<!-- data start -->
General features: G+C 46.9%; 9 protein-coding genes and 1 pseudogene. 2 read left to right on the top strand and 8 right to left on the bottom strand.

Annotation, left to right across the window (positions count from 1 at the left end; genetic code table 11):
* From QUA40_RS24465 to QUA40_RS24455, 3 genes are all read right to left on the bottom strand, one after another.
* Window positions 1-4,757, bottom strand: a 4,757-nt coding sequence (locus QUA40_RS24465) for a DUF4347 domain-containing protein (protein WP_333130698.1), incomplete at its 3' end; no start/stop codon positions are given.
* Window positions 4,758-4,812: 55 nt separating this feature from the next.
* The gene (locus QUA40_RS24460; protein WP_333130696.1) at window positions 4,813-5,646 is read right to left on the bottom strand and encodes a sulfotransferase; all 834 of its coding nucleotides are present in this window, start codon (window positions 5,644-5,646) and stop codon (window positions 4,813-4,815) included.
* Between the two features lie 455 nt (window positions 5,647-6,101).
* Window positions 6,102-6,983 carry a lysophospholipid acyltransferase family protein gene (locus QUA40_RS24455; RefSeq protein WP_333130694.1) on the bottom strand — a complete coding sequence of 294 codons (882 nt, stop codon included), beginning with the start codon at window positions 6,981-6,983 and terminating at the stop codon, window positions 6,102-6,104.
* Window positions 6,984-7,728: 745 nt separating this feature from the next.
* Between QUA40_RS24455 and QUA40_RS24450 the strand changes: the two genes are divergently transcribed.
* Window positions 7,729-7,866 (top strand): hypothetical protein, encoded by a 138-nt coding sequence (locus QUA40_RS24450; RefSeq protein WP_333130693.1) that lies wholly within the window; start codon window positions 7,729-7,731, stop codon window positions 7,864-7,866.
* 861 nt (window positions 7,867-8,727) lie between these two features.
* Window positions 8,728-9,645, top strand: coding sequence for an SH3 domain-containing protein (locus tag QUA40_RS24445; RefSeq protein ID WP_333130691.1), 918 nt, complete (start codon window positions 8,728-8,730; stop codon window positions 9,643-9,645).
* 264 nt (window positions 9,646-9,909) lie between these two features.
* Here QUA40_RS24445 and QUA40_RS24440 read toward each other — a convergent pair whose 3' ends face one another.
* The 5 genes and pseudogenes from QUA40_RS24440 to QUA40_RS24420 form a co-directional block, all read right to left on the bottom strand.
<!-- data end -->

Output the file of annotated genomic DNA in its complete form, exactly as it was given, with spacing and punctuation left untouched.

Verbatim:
General features: G+C 46.9%; 9 protein-coding genes and 1 pseudogene. 2 read left to right on the top strand and 8 right to left on the bottom strand.

Annotation, left to right across the window (positions count from 1 at the left end; genetic code table 11):
* From QUA40_RS24465 to QUA40_RS24455, 3 genes are all read right to left on the bottom strand, one after another.
* Window positions 1-4,757, bottom strand: a 4,757-nt coding sequence (locus QUA40_RS24465) for a DUF4347 domain-containing protein (protein WP_333130698.1), incomplete at its 3' end; no start/stop codon positions are given.
* Window positions 4,758-4,812: 55 nt separating this feature from the next.
* The gene (locus QUA40_RS24460; protein WP_333130696.1) at window positions 4,813-5,646 is read right to left on the bottom strand and encodes a sulfotransferase; all 834 of its coding nucleotides are present in this window, start codon (window positions 5,644-5,646) and stop codon (window positions 4,813-4,815) included.
* Between the two features lie 455 nt (window positions 5,647-6,101).
* Window positions 6,102-6,983 carry a lysophospholipid acyltransferase family protein gene (locus QUA40_RS24455; RefSeq protein WP_333130694.1) on the bottom strand — a complete coding sequence of 294 codons (882 nt, stop codon included), beginning with the start codon at window positions 6,981-6,983 and terminating at the stop codon, window positions 6,102-6,104.
* Window positions 6,984-7,728: 745 nt separating this feature from the next.
* Between QUA40_RS24455 and QUA40_RS24450 the strand changes: the two genes are divergently transcribed.
* Window positions 7,729-7,866 (top strand): hypothetical protein, encoded by a 138-nt coding sequence (locus QUA40_RS24450; RefSeq protein WP_333130693.1) that lies wholly within the window; start codon window positions 7,729-7,731, stop codon window positions 7,864-7,866.
* 861 nt (window positions 7,867-8,727) lie between these two features.
* Window positions 8,728-9,645, top strand: coding sequence for an SH3 domain-containing protein (locus tag QUA40_RS24445; RefSeq protein ID WP_333130691.1), 918 nt, complete (start codon window positions 8,728-8,730; stop codon window positions 9,643-9,645).
* 264 nt (window positions 9,646-9,909) lie between these two features.
* Here QUA40_RS24445 and QUA40_RS24440 read toward each other — a convergent pair whose 3' ends face one another.
* The 5 genes and pseudogenes from QUA40_RS24440 to QUA40_RS24420 form a co-directional block, all read right to left on the bottom strand.